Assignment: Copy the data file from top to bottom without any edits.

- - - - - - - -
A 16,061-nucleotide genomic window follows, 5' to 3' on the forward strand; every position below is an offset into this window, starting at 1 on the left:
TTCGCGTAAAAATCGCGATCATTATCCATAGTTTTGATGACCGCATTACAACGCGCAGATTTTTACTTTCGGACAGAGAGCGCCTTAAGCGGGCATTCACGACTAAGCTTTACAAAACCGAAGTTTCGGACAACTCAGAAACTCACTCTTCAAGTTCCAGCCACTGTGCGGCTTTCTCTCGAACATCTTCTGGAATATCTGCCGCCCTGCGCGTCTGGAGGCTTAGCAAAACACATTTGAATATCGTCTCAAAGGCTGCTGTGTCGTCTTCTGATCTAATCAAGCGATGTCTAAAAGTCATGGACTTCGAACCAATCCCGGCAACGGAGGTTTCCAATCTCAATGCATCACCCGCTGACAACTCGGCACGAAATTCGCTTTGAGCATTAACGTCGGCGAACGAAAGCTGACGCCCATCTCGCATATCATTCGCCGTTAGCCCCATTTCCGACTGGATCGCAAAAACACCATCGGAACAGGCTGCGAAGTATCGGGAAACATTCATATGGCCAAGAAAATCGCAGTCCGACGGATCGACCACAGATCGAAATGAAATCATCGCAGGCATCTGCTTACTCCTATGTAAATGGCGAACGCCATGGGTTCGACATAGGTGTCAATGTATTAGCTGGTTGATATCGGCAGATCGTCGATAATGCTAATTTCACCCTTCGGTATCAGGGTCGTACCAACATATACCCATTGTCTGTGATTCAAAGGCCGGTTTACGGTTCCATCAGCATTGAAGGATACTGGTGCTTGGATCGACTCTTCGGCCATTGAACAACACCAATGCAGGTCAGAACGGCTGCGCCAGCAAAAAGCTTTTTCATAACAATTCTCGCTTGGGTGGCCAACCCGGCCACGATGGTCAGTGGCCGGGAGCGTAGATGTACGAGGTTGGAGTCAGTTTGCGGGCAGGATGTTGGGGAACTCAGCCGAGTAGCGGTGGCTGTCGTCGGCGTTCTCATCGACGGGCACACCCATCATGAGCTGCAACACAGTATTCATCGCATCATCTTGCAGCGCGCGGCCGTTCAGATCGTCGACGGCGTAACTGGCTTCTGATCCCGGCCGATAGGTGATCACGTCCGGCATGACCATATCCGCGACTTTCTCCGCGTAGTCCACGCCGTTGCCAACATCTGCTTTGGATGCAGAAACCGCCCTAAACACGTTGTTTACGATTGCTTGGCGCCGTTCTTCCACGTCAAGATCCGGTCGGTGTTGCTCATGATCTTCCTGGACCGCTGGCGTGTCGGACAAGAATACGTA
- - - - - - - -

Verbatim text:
A 16,061-nucleotide genomic window follows, 5' to 3' on the forward strand; every position below is an offset into this window, starting at 1 on the left:
TTCGCGTAAAAATCGCGATCATTATCCATAGTTTTGATGACCGCATTACAACGCGCAGATTTTTACTTTCGGACAGAGAGCGCCTTAAGCGGGCATTCACGACTAAGCTTTACAAAACCGAAGTTTCGGACAACTCAGAAACTCACTCTTCAAGTTCCAGCCACTGTGCGGCTTTCTCTCGAACATCTTCTGGAATATCTGCCGCCCTGCGCGTCTGGAGGCTTAGCAAAACACATTTGAATATCGTCTCAAAGGCTGCTGTGTCGTCTTCTGATCTAATCAAGCGATGTCTAAAAGTCATGGACTTCGAACCAATCCCGGCAACGGAGGTTTCCAATCTCAATGCATCACCCGCTGACAACTCGGCACGAAATTCGCTTTGAGCATTAACGTCGGCGAACGAAAGCTGACGCCCATCTCGCATATCATTCGCCGTTAGCCCCATTTCCGACTGGATCGCAAAAACACCATCGGAACAGGCTGCGAAGTATCGGGAAACATTCATATGGCCAAGAAAATCGCAGTCCGACGGATCGACCACAGATCGAAATGAAATCATCGCAGGCATCTGCTTACTCCTATGTAAATGGCGAACGCCATGGGTTCGACATAGGTGTCAATGTATTAGCTGGTTGATATCGGCAGATCGTCGATAATGCTAATTTCACCCTTCGGTATCAGGGTCGTACCAACATATACCCATTGTCTGTGATTCAAAGGCCGGTTTACGGTTCCATCAGCATTGAAGGATACTGGTGCTTGGATCGACTCTTCGGCCATTGAACAACACCAATGCAGGTCAGAACGGCTGCGCCAGCAAAAAGCTTTTTCATAACAATTCTCGCTTGGGTGGCCAACCCGGCCACGATGGTCAGTGGCCGGGAGCGTAGATGTACGAGGTTGGAGTCAGTTTGCGGGCAGGATGTTGGGGAACTCAGCCGAGTAGCGGTGGCTGTCGTCGGCGTTCTCATCGACGGGCACACCCATCATGAGCTGCAACACAGTATTCATCGCATCATCTTGCAGCGCGCGGCCGTTCAGATCGTCGACGGCGTAACTGGCTTCTGATCCCGGCCGATAGGTGATCACGTCCGGCATGACCATATCCGCGACTTTCTCCGCGTAGTCCACGCCGTTGCCAACATCTGCTTTGGATGCAGAAACCGCCCTAAACACGTTGTTTACGATTGCTTGGCGCCGTTCTTCCACGTCAAGATCCGGTCGGTGTTGCTCATGATCTTCCTGGACCGCTGGCGTGTCGGACAAGAATACGTA